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Affinity Fraud and Ponzi Schemes: Victimizing One's Own

posted 3 years ago

Last year marked the 100th anniversary of Charles Ponzi’s federal indictment for the infamous scheme that bears his name, in October 1920. Investors who are contemplating investing in a new investment opportunity may be well advised to learn more about affinity fraud and how to evaluate such a new investment opportunity for red flags.

What Is Affinity Fraud?

“Affinity fraud” is sometimes defined as a type of fraudulent investment scheme in which a fraudster targets member of a specific, identifiable group based on characteristics such as their race, language, age, cultural background, minority status, religion, profession or occupation, place of employment, etc. The fraudster either is or pretends to be, a member of the group. Often the fraudster promotes a Ponzi or pyramid scheme.

Affinity fraud is on the rise. It has been estimated by the Association of Certified Fraud Examiners (ACFE) that in the late 80s, affinity fraudsters cheated 13,000 investors out of $450 million, and in the late 90s, more than 90,000 investors in 28 states lost more than $2.2 billion, and since 1998, affinity fraud has been ranked one of the top five investment schemes.

Fraud based on shared religious beliefs or affiliations is a prime example of affinity fraud. For instance, according to the FBI, the problem of affinity fraud is so serious in the State of Utah, presumably where alleged, self-professed members of the Latter Day Saints faith defraud actual, innocent members, that in 2015 the state legislature passed a law establishing an online white-collar crime registry, very similar to the registry set up for sex offenders, and this registry contains over 231 names.

How Does Affinity Fraud Work?

The insidious nature of affinity fraud is described by its very name. Affinity fraud leverages and exploits the inherent trust within a particular group; in other words, other people that you have an “affinity” with, in order to convince them into investing into some fraudulent financial scheme, quite often a Ponzi scheme, as discussed below.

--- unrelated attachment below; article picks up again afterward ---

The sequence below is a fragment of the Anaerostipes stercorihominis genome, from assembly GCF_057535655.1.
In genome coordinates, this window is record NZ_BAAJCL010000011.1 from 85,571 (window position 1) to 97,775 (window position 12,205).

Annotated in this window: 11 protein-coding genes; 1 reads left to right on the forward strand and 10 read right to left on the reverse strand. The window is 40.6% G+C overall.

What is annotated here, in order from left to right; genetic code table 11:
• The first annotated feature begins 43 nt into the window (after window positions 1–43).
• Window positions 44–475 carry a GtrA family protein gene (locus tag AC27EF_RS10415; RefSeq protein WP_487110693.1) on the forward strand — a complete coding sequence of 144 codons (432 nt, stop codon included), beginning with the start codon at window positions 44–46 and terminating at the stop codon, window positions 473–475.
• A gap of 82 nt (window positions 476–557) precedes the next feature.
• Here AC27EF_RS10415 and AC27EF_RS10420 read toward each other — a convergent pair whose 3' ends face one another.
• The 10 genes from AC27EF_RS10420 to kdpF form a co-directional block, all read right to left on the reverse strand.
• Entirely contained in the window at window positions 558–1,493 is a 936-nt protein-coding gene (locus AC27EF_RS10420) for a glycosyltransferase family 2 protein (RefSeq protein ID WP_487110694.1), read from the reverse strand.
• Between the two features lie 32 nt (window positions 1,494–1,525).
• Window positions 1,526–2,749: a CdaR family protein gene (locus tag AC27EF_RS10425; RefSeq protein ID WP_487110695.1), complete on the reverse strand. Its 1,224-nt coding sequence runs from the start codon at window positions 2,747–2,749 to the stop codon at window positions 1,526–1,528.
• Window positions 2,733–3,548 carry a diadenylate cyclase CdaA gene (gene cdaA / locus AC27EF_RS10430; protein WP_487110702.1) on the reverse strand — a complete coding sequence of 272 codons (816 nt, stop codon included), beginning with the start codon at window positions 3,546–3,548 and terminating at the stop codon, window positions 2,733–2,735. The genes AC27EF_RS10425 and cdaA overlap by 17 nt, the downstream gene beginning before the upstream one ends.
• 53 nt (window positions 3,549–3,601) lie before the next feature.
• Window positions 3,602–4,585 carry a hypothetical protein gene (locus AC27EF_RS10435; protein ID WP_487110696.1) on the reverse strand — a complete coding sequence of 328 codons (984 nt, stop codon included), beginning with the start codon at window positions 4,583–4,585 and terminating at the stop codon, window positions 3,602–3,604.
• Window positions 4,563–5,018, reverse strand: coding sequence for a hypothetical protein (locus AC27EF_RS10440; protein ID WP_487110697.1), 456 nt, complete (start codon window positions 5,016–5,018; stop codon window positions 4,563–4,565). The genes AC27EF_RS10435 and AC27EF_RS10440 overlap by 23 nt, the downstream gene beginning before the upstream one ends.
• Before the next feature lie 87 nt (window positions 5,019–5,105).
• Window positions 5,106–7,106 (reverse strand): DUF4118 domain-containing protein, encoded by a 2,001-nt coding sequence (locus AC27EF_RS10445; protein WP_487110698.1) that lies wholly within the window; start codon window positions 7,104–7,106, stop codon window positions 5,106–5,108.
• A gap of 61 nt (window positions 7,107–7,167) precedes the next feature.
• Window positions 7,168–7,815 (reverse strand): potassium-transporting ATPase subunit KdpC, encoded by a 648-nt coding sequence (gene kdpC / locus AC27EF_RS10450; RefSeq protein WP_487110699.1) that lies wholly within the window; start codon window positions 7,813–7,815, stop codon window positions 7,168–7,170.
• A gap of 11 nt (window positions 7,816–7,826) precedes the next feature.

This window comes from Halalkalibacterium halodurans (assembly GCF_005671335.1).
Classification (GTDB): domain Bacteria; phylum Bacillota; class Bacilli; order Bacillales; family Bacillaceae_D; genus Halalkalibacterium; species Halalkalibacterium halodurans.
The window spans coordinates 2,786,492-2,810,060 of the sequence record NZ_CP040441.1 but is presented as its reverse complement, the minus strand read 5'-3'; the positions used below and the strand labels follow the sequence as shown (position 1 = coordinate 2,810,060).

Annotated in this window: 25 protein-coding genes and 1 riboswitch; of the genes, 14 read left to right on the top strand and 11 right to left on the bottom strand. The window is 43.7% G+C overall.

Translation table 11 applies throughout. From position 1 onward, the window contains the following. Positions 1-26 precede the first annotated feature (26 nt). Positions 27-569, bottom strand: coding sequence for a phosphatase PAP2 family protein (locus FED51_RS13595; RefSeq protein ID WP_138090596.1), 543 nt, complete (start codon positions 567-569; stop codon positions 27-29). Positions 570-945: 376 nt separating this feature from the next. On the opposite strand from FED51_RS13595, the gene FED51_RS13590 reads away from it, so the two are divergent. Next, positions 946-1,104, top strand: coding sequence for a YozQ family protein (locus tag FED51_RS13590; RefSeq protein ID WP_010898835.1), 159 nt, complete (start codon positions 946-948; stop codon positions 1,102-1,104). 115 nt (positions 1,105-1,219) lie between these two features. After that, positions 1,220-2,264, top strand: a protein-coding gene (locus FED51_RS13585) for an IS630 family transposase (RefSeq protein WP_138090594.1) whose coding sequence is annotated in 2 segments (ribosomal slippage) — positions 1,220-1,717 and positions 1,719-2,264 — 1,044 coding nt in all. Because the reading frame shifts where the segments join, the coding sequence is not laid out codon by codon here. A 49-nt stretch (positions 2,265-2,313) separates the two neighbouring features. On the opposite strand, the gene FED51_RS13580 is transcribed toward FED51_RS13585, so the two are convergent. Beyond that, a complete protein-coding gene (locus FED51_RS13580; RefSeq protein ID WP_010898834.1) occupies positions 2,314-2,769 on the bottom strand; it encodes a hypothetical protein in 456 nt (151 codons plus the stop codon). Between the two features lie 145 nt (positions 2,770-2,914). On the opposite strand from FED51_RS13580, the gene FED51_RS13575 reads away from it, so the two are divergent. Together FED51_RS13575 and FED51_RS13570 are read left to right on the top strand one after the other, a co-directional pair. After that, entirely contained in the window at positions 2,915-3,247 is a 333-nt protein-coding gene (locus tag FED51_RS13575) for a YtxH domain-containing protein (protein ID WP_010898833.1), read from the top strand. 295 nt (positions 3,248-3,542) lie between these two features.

For example, fraudsters have been known to target people within a particular culture, such as Vietnamese Americans, or people within a particular age group, such as the elderly, or, perhaps most unforgivable, within a particular religious congregation, where trust is considered sacred. The problems in Utah, discussed above, presumably occur primarily between members of the Latter Day Saints Church.

Examples of Recent Well-Known Affinity Fraud Schemes

According to the U.S. Securities and Exchange Commission (SEC), some of the more notorious affinity fraud schemes include:

  • On August 8, 2013, the SEC obtained a TRO (temporary restraining order) and froze the assets in a $4 million fraud and Ponzi scheme orchestrated by a financial planner who targeted members of his church, family, and friends.
  • Only two day before, on August 6, 2013, the SEC obtained an emergency court order to halt a hedge fund investment scheme being perpetrated by a former Marine who was masquerading as a successful trader to defraud fellow veterans, current military, and other investors.
  • On April 12, 2012, the SEC brought a civil action against a Ponzi scheme promoter who sold promissory notes bearing purported annual interest rates of 12% to 20%, telling primarily African-American churchgoers that the funds would be used to purchase and support small businesses such as a laundry, juice bar, or gas station. The promoter also sold “sweepstakes machines” that he claimed would generate investor returns of as much as 300% or more in the first year.
  • On April 6, 2011, the SEC charged that a South Florida investment manager defrauded investors by making false claims about his investment track record and providing bogus account statements that reflected fictitious profits. The scheme promoter pulled in at least $11 million from investors by falsely claiming annual returns as high as 26%.
  • The most famous Ponzi scheme in recent history was orchestrated for more than a decade by Bernie Madoff, who defrauded nearly 5,000 clients by pooling their investments into an account he withdrew from, but never actually invested. Once the financial crisis of 2008 hit, he could no longer sustain the fraud. The SEC values the total loss to investors to be around $65 billion.